Gibbes Museum’s Society 1858 Announces Leo Twiggs as Winner of Prize for Contemporary Southern Art
CHARLESTON, S.C. August 13, 2018 — The Gibbes Museum of Art is proud to announce artist Leo Twiggs from Orangeburg, S.C. as the 2018 winner of the Society 1858 Prize for Contemporary Southern Art. Twiggs is the first artist from South Carolina to win the prestigious prize.
“I am on cloud nine,” said Twiggs. “It is an unbelievable feeling at this time in my career. For it to happen at the Gibbes, in a city where my ancestors were first brought ashore as slaves, and just 45 miles from where I was born and did my first drawings on the back side of discarded wallpaper, is humbling and heartwarming.”
Each year, the 1858 Prize is presented by Society 1858, a member auxiliary group of the Gibbes Museum of Art comprised of young professionals. The $10,000 cash prize is awarded to one artist whose work demonstrates the highest level of artistic achievement in any media, while contributing to a new understanding of art in the South. This year, more than 247 artists from across the South submitted applications. Along with Twiggs, this year’s short list of finalists included María Magdalena Campos-Pons, Stephen Hayes, Birney Imes and Susan Worsham.
Born in the Lowcountry town of St. Stephen, South Carolina in 1934, Twiggs studied art at Claflin College in Orangeburg and went on to earn a Masters degree from New York University and a doctorate in art education from the University of Georgia. In 1964 he began his thirty-four year teaching career at South Carolina State University. A year later he began experimenting with batik, a wax-resist method of dyeing textiles. He was attracted to the medium for its rich tradition and improvisational nature.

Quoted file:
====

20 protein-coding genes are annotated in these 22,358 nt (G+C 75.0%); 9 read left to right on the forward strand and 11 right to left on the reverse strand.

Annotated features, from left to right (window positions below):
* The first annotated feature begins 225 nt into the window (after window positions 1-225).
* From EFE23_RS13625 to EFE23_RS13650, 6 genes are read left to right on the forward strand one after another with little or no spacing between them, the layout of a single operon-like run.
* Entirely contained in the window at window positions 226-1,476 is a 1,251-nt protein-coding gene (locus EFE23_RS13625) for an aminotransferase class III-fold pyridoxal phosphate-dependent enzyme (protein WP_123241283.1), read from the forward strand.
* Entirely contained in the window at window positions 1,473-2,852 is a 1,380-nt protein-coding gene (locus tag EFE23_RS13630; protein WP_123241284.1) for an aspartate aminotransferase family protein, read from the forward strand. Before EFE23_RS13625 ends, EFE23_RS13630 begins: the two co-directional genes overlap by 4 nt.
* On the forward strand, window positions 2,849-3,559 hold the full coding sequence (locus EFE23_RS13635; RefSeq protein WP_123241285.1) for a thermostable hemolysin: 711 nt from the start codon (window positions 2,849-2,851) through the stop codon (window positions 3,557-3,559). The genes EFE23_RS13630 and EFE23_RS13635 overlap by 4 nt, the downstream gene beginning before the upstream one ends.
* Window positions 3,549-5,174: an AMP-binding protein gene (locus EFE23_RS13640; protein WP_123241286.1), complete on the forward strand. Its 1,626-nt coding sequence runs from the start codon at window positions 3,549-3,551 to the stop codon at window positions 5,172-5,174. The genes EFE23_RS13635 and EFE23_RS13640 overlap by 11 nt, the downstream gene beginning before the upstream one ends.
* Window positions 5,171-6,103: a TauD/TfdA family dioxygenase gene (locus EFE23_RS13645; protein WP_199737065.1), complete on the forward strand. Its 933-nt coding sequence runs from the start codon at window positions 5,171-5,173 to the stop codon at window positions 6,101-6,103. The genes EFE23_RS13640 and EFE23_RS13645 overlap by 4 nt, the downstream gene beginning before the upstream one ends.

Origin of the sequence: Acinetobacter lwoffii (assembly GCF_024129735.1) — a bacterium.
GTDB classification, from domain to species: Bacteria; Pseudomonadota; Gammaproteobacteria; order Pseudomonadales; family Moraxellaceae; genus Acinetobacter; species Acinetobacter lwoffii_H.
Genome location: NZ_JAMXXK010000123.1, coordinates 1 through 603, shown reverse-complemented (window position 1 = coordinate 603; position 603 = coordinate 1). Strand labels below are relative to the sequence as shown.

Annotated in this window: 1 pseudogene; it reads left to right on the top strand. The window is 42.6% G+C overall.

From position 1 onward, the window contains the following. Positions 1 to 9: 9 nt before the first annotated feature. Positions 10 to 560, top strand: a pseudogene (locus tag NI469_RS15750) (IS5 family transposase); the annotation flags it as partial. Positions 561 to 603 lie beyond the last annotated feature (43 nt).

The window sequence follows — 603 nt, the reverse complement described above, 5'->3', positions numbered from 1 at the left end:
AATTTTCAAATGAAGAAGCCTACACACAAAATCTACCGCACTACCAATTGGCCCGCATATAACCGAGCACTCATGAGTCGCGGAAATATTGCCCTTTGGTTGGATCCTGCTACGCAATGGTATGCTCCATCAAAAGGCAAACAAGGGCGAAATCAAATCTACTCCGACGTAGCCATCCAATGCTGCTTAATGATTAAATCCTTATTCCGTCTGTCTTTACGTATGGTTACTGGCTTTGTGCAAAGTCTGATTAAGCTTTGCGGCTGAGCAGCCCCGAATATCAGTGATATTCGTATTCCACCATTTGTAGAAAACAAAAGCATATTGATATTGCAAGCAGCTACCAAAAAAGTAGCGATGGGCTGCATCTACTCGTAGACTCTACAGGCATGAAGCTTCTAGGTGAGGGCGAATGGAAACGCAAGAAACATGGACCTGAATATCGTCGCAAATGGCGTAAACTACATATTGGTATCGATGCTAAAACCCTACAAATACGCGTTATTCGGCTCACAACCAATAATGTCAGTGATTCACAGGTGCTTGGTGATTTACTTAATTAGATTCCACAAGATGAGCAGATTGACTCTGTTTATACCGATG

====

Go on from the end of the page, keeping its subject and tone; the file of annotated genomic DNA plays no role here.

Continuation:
Much of Twiggs’ work explores family history, cultural heritage, and how the past is manifest in contemporary life. His series titled “Requiem for Mother Emanuel” recently traveled throughout the southeast, earning acclaim as a powerful tribute to the nine church members slain during the horrific shooting at Mother Emanuel AME Church in Charleston.
The Gibbes Museum currently has three of Twiggs’ works in its collection: The Omen, Sarah Remembered and Requiem for Mother Emanuel #3.
Twiggs will be celebrated at the Amy P. Coy Forum and Prize Party hosted by Society 1858 on Sept. 19 at 6 p.m. at the Gibbes Museum. The event will begin with remarks from Twiggs, followed by a panel discussion about plans for collaboration and expansion of the three Southern art prizes. Panelists will include: Darla Moore and Wim Roefs from ArtFields, Suzi Surkamer from South Arts and Angela Mack from the Gibbes.
For more information or to purchase tickets to the Amy P. Coy Forum and Prize Party, please visit: www.gibbesmuseum.org.
About the Gibbes Museum of Art:
Home to the Carolina Art Association, established in 1858, the Gibbes Museum of Art is recognized among the oldest arts organizations in the United States. Housing one of the foremost collections of American Art from the 18th century to the present, the museum’s mission is to enhance lives through art by engaging people of every background and experience with art and artists of enduring quality and by providing opportunities to learn, to discover, to enjoy, and to be inspired by the creative process. For more information, visit www.gibbesmuseum.org.
About Society 1858:
Society 1858 is a group of dynamic young professionals supported by the Gibbes Museum of Art with social and educational programs tailored for up-and-coming art patrons. To learn more about membership in Society 1858: www.gibbesmuseum.org/become-a-member/#society-1858.
About the 1858 Prize & Panelists:
The 1858 Prize for Contemporary Southern Art recognizes the highest level of artistic achievement in any media by awarding $10,000 to an artist whose work contributes to a new understanding of art in the South. Artists from Alabama, Arkansas, Florida, Georgia, Kentucky, Louisiana, Mississippi, North Carolina, South Carolina, Tennessee, Virginia, and West Virginia are eligible to apply. Judges include previous 1858 Prize winners, Society 1858 members, visual arts professionals and museum staff members.
Bo Bartlett, artist, 2017 winner of the 1858 Prize
Liza Cleveland, Society 1858 board member
Adam Justice, Assistant Curator of Modern & Contemporary Art, The Mint Museum
Anja Kelley, Society 1858 board member
Marshall Price, Nancy Hanks Curator of Modern and Contemporary Art, Nasher Museum of Art
Pam Wall, Curator of Exhibitions, Gibbes Museum of Art
Caroline Wright, Independent Curator and Co-founder of look-see.co
R. Powell PR
Published August 13, 2018
Top Image: Sarah Remembered, 1997, by Leo Twiggs; batik; 24 x 18 inches; courtesy of the artist. Blues at the Beach, 1999, by Leo Twiggs; batik; 33 ½ x 30 inches; courtesy of the artist. Midnight Special, 2000, by Leo Twiggs; batik, 14 x 24 inches; courtesy of the artist.